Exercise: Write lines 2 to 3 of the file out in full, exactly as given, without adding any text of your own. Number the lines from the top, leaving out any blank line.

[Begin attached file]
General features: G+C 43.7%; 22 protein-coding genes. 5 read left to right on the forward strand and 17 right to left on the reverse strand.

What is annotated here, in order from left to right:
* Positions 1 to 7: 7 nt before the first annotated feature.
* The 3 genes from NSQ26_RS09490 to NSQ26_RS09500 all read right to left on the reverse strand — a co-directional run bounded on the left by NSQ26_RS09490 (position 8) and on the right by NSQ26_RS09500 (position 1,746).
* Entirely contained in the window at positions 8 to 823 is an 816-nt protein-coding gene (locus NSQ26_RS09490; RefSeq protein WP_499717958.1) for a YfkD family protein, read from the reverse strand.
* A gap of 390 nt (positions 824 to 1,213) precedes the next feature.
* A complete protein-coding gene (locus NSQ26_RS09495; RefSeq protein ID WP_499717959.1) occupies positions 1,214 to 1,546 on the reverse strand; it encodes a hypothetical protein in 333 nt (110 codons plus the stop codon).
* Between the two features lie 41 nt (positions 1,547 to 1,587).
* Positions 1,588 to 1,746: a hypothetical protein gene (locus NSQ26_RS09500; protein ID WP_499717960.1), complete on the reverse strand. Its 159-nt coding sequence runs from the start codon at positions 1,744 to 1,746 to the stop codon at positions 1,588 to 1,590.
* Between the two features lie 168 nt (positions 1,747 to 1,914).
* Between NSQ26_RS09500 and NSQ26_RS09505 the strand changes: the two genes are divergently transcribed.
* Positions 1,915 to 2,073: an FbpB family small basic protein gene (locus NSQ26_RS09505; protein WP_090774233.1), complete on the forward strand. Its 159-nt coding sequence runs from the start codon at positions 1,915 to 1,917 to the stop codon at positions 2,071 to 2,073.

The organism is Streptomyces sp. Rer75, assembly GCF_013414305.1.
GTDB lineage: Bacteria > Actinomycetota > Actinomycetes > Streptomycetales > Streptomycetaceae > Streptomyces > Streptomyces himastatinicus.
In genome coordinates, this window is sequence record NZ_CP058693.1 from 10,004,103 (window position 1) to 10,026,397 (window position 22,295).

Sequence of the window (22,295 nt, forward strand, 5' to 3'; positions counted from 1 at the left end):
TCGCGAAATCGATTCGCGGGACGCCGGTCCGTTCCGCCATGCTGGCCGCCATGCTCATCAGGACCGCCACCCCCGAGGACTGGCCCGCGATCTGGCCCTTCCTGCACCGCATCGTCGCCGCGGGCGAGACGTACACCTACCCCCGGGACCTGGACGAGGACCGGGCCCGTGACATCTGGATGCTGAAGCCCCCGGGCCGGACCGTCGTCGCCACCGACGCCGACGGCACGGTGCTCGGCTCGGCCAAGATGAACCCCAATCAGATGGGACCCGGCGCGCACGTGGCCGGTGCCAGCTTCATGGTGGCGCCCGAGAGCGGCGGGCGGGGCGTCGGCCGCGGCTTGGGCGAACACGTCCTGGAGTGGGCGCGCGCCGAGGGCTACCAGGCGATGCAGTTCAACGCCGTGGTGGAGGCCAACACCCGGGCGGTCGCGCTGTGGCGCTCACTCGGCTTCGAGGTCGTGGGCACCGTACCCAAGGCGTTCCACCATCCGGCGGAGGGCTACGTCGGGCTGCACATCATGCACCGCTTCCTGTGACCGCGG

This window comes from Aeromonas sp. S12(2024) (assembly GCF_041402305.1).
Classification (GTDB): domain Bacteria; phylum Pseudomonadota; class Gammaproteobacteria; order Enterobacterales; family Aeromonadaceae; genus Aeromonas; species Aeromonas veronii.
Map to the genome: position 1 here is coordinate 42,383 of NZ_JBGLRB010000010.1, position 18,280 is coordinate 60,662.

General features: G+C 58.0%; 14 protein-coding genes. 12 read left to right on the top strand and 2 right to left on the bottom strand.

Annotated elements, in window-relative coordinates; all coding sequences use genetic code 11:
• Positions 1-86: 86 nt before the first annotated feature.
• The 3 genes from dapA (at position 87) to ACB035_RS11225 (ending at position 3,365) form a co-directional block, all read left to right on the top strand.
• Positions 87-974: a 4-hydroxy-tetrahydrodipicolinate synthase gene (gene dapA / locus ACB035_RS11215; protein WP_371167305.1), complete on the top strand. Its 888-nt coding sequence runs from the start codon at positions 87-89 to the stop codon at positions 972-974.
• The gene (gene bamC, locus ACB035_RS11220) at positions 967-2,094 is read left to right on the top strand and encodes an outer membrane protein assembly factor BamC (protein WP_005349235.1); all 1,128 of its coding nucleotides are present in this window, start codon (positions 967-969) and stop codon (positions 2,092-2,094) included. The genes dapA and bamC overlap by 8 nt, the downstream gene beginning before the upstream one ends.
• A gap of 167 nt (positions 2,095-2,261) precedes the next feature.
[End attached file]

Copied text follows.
What is annotated here, in order from left to right:
* Positions 1 to 7: 7 nt before the first annotated feature.